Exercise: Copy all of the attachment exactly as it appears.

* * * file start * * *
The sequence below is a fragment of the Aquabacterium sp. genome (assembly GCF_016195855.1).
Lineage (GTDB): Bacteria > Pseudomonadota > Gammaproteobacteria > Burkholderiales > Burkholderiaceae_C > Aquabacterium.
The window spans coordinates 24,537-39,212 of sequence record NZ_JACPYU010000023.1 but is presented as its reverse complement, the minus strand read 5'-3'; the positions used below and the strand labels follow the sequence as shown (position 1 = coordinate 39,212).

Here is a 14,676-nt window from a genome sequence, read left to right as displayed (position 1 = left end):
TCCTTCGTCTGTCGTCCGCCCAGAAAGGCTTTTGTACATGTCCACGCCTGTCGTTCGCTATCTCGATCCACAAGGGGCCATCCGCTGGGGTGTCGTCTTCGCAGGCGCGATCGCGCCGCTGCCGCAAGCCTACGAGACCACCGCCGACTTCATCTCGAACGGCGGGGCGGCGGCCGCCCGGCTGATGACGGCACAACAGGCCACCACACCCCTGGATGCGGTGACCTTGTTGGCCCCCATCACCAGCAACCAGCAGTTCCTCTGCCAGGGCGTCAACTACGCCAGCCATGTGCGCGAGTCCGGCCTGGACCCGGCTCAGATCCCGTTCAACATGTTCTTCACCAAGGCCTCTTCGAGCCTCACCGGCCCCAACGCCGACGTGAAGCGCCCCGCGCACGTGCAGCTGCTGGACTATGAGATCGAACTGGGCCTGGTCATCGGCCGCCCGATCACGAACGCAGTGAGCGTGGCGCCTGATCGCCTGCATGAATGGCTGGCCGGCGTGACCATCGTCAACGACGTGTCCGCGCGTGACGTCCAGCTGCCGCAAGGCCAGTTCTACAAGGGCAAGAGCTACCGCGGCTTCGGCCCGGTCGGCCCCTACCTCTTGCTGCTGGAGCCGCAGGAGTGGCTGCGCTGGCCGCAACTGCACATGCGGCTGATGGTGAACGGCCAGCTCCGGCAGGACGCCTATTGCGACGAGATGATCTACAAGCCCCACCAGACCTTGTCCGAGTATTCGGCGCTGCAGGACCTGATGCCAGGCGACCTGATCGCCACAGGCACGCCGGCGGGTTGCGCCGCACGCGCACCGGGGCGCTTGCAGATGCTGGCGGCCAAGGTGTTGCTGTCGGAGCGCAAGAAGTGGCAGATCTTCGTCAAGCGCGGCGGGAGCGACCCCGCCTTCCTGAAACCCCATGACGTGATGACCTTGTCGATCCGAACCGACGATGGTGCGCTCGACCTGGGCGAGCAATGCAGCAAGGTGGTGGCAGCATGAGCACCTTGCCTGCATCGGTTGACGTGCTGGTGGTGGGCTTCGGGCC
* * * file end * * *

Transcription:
The sequence below is a fragment of the Aquabacterium sp. genome (assembly GCF_016195855.1).
Lineage (GTDB): Bacteria > Pseudomonadota > Gammaproteobacteria > Burkholderiales > Burkholderiaceae_C > Aquabacterium.
The window spans coordinates 24,537-39,212 of sequence record NZ_JACPYU010000023.1 but is presented as its reverse complement, the minus strand read 5'-3'; the positions used below and the strand labels follow the sequence as shown (position 1 = coordinate 39,212).

Here is a 14,676-nt window from a genome sequence, read left to right as displayed (position 1 = left end):
TCCTTCGTCTGTCGTCCGCCCAGAAAGGCTTTTGTACATGTCCACGCCTGTCGTTCGCTATCTCGATCCACAAGGGGCCATCCGCTGGGGTGTCGTCTTCGCAGGCGCGATCGCGCCGCTGCCGCAAGCCTACGAGACCACCGCCGACTTCATCTCGAACGGCGGGGCGGCGGCCGCCCGGCTGATGACGGCACAACAGGCCACCACACCCCTGGATGCGGTGACCTTGTTGGCCCCCATCACCAGCAACCAGCAGTTCCTCTGCCAGGGCGTCAACTACGCCAGCCATGTGCGCGAGTCCGGCCTGGACCCGGCTCAGATCCCGTTCAACATGTTCTTCACCAAGGCCTCTTCGAGCCTCACCGGCCCCAACGCCGACGTGAAGCGCCCCGCGCACGTGCAGCTGCTGGACTATGAGATCGAACTGGGCCTGGTCATCGGCCGCCCGATCACGAACGCAGTGAGCGTGGCGCCTGATCGCCTGCATGAATGGCTGGCCGGCGTGACCATCGTCAACGACGTGTCCGCGCGTGACGTCCAGCTGCCGCAAGGCCAGTTCTACAAGGGCAAGAGCTACCGCGGCTTCGGCCCGGTCGGCCCCTACCTCTTGCTGCTGGAGCCGCAGGAGTGGCTGCGCTGGCCGCAACTGCACATGCGGCTGATGGTGAACGGCCAGCTCCGGCAGGACGCCTATTGCGACGAGATGATCTACAAGCCCCACCAGACCTTGTCCGAGTATTCGGCGCTGCAGGACCTGATGCCAGGCGACCTGATCGCCACAGGCACGCCGGCGGGTTGCGCCGCACGCGCACCGGGGCGCTTGCAGATGCTGGCGGCCAAGGTGTTGCTGTCGGAGCGCAAGAAGTGGCAGATCTTCGTCAAGCGCGGCGGGAGCGACCCCGCCTTCCTGAAACCCCATGACGTGATGACCTTGTCGATCCGAACCGACGATGGTGCGCTCGACCTGGGCGAGCAATGCAGCAAGGTGGTGGCAGCATGAGCACCTTGCCTGCATCGGTTGACGTGCTGGTGGTGGGCTTCGGGCC